How rapidly is malware spreading? Researchers at German security firm G Data said that the first half of this year saw 12 new malware families a minute. Yes, that’s every 60 seconds
That means 3,045,722 new strains of malware were identified in the first half of 2015, slightly lower than the second half of 2014 but 64.8 percent higher than the first six months of last year, according to the researchers.
“We expect that the number of new malware strains will be well above the level of 2014,” G Data said in its report. “The total of all malware strains since 2006 is now 22,393,098.”
Over 43 percent of all “evil” Web sites are located on servers in the U.S., about the same level as in the previous six months, according to the report. But China has become more attractive as a host country and is now in second place, with 9.5 percent, while France (8.2 percent) has dropped to third place.
Banking Trojans Rising
More health care Web sites (26.6 percent) contained malware than any other in the first half of 2015. Meanwhile, the “personal advertising and dating” category is new to G Data’s top 10. Malicious Web sites in this category offer to install paid premium services or launch expensive phone calls.
The number of attacks carried out by banking Trojans is expected to rise in 2015 for the first time since 2012, according to the report. The Swatbanker family caused repelled attacks that reached an all-time high in March 2015 in the wake of successful e-mail campaigns. Its main targets were bank customers from Germany, Austria, and Poland.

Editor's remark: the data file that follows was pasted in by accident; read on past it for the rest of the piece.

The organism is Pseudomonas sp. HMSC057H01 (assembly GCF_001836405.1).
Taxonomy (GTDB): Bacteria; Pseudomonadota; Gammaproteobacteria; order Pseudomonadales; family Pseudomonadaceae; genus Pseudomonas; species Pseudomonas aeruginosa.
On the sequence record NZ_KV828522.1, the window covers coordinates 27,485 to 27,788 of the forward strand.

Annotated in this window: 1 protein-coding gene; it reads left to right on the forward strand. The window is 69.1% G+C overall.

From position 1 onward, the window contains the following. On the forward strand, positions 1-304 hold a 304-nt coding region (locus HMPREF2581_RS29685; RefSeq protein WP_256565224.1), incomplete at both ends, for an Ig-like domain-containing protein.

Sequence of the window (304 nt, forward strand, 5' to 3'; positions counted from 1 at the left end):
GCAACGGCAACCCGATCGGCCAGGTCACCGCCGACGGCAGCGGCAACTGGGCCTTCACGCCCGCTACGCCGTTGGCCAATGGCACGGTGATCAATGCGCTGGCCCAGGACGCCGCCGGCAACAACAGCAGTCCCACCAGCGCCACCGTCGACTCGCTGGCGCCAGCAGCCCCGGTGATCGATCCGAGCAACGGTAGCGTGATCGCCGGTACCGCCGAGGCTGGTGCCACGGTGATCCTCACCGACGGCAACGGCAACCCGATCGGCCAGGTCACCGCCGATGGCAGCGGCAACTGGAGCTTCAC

“Previously, waves of attacks by e-mail had not been unusual for this Trojan, but this wave was so successful that in March 2015 the highest number of repelled banking Trojan attacks since records began was measured,” G Data said. “Also unusual was the fact that the wave did not stop within a few weeks as usual, but carried on until mid-June. Also, shortly before the wave of attacks ended, there was another unusual occurrence: the attackers apparently were targeting computers in the German Parliament’s intranet7.”
What’s More Concerning?
We caught up with Tim Erlin, director of IT security and risk strategy at advanced threat protection firm Tripwire, to get his take on the report. He told us the increase in banking Trojans is more concerning than the specific number of malware strains discovered.
“There’s a big difference between an unwanted, but harmless, application and one designed to steal money from your bank account,” Erlin said. “The increase in malware is an indicator of the growing cybercrime industry.”
As the potential for profit increases, there’s a corresponding investment in tools, which is often malware — and malware use increases because it’s successful, Erlin noted.
“Relying only on antivirus or a network-based tool to detect malware simply isn’t enough,” Erlin said. “Organizations have to take a more complete and more sophisticated approach to protecting their endpoints.”